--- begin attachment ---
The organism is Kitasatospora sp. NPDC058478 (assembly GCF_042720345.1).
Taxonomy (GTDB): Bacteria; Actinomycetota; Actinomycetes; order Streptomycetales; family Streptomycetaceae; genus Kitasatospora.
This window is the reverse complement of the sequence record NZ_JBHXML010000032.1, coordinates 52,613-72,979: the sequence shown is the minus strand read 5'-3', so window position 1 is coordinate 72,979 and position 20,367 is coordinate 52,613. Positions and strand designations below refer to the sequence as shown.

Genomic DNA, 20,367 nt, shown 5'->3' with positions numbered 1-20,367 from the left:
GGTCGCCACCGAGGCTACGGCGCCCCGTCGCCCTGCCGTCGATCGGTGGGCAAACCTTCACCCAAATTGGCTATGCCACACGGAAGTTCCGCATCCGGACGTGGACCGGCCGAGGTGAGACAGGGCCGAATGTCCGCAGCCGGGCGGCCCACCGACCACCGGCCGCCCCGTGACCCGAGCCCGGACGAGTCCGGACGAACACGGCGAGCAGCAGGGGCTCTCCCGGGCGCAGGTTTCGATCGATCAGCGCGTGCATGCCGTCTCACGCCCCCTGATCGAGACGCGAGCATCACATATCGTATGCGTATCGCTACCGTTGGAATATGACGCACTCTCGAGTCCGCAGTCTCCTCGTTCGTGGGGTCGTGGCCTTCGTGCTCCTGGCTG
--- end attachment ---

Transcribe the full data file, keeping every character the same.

The organism is Kitasatospora sp. NPDC058478 (assembly GCF_042720345.1).
Taxonomy (GTDB): Bacteria; Actinomycetota; Actinomycetes; order Streptomycetales; family Streptomycetaceae; genus Kitasatospora.
This window is the reverse complement of the sequence record NZ_JBHXML010000032.1, coordinates 52,613-72,979: the sequence shown is the minus strand read 5'-3', so window position 1 is coordinate 72,979 and position 20,367 is coordinate 52,613. Positions and strand designations below refer to the sequence as shown.

Genomic DNA, 20,367 nt, shown 5'->3' with positions numbered 1-20,367 from the left:
GGTCGCCACCGAGGCTACGGCGCCCCGTCGCCCTGCCGTCGATCGGTGGGCAAACCTTCACCCAAATTGGCTATGCCACACGGAAGTTCCGCATCCGGACGTGGACCGGCCGAGGTGAGACAGGGCCGAATGTCCGCAGCCGGGCGGCCCACCGACCACCGGCCGCCCCGTGACCCGAGCCCGGACGAGTCCGGACGAACACGGCGAGCAGCAGGGGCTCTCCCGGGCGCAGGTTTCGATCGATCAGCGCGTGCATGCCGTCTCACGCCCCCTGATCGAGACGCGAGCATCACATATCGTATGCGTATCGCTACCGTTGGAATATGACGCACTCTCGAGTCCGCAGTCTCCTCGTTCGTGGGGTCGTGGCCTTCGTGCTCCTGGCTG